ANDERSON — Dickens, the cat, strolls through the living room. Two teenagers sit comfortably on a couch in the family room. There are smiles and laughter.
Mom and her partner sit across from the kids, thoughtful and listening as the teens talk. It is the picture of a typical family.
This is a family that was forged with love, and with an extraordinary amount of courage.
Mom, Angela Eden, 43, tells the heart-wrenching tale of the struggle to keep her loved ones in her life in her newly-published book, “If You Were Me.” Twelve years ago, the Anderson mom was faced with the unthinkable possibility of losing her children in a custody battle waged solely on the basis of her sexual orientation.
“How sad I was put in this place – choosing my children over my dignity as a lesbian,” said Eden.
For Eden, it was a question of denying the reality of her own self, and discerning the impact of that on herself, on her children and on the partner she loved. The story traces its path through Eden’s life and lands as a book in your lap today because Eden wants people to see what equality means.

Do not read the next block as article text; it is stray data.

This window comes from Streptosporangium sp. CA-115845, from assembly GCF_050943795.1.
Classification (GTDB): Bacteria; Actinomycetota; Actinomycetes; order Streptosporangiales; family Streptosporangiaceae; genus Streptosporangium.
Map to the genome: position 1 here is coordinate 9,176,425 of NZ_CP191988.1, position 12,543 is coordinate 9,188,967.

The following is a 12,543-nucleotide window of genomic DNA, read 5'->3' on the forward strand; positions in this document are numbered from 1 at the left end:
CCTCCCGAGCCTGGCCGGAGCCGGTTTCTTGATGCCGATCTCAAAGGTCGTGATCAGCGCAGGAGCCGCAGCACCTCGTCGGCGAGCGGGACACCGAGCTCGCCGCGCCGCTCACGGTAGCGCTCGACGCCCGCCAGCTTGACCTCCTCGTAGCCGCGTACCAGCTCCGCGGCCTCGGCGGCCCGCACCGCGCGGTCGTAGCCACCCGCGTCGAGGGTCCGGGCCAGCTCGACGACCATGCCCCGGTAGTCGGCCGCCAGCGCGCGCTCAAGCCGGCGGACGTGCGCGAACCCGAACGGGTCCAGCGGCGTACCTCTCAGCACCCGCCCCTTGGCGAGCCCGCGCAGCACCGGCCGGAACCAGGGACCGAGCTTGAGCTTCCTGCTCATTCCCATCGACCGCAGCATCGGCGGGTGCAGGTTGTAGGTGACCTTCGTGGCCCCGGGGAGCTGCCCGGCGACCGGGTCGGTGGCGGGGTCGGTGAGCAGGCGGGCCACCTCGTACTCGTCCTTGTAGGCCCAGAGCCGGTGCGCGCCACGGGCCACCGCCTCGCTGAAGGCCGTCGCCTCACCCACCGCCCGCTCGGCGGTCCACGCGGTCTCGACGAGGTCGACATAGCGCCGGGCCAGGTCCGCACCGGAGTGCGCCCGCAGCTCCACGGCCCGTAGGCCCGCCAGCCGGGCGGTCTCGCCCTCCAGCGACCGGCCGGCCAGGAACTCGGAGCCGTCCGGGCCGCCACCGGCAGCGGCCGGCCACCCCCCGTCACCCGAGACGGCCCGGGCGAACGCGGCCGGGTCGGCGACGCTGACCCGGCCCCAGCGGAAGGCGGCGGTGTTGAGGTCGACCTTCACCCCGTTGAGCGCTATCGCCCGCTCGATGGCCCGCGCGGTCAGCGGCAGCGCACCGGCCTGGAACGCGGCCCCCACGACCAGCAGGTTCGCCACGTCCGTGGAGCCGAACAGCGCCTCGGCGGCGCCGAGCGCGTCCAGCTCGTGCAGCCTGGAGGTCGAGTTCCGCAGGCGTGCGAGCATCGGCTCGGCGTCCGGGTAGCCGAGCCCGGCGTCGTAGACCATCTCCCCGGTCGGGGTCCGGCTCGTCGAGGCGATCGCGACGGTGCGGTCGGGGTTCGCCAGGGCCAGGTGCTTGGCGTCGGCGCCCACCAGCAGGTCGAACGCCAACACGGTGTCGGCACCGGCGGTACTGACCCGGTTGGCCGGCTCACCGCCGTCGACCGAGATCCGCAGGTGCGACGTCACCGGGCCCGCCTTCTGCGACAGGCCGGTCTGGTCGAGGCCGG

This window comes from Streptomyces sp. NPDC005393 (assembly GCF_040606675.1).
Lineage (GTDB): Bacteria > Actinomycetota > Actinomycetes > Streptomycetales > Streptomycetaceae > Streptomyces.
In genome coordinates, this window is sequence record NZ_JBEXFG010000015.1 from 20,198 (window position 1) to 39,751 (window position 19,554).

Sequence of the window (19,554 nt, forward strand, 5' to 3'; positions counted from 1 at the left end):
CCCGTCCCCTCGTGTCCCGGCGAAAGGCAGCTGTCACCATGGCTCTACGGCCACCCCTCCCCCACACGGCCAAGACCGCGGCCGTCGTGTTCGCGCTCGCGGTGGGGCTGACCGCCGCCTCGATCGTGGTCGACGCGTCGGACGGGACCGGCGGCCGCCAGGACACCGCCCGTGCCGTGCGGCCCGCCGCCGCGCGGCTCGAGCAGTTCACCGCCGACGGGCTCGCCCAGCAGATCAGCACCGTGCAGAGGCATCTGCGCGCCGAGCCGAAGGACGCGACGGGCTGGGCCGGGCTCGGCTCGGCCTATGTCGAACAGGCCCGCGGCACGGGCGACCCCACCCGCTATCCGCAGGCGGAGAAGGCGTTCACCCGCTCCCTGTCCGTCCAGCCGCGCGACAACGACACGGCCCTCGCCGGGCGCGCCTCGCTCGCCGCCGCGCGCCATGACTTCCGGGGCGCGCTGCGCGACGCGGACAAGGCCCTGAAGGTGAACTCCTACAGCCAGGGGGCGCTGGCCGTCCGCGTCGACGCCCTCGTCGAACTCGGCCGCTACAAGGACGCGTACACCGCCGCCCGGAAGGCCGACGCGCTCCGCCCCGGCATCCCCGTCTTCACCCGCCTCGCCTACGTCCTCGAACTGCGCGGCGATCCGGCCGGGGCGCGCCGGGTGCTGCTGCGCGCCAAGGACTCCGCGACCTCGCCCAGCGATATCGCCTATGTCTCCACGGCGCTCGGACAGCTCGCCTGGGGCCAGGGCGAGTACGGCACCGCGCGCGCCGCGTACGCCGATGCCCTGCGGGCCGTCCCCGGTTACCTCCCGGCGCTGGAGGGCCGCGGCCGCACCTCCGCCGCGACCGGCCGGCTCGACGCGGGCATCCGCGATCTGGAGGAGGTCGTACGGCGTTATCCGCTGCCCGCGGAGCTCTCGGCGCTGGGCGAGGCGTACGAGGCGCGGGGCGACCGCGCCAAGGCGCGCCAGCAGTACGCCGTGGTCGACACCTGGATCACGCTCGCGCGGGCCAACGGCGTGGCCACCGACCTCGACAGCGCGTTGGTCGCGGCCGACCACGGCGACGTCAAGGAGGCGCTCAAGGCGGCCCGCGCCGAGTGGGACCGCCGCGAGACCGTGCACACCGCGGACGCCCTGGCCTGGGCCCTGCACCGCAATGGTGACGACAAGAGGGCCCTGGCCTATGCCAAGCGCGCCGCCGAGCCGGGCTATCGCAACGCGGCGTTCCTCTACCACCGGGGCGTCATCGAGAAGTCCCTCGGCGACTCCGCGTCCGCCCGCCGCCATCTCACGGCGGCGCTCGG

“I’m trying to promote understanding of families like ours,” said Eden.“Our family is so normal.”
“People focus on the sexual part of homosexuality,” said Eden.
She looks at her partner, Angie Strickler, 41, to underscore their 13 years together. “The focus is not on sex.
“People say God loves you but hates what you do. I go to work. I pay bills. I take care of my kids. I mow my grass. 99.1 percent of my 13 years with this woman is that. Being gay is not what I do but who I love.”
Living one's truth
Eden's book is surprisingly relatable and relevant as it touches on subjects of parenting, divorce, depression, forgiveness and faith. That is, ultimately, the point: Eden, like everyone else, is a person striving to live her truth.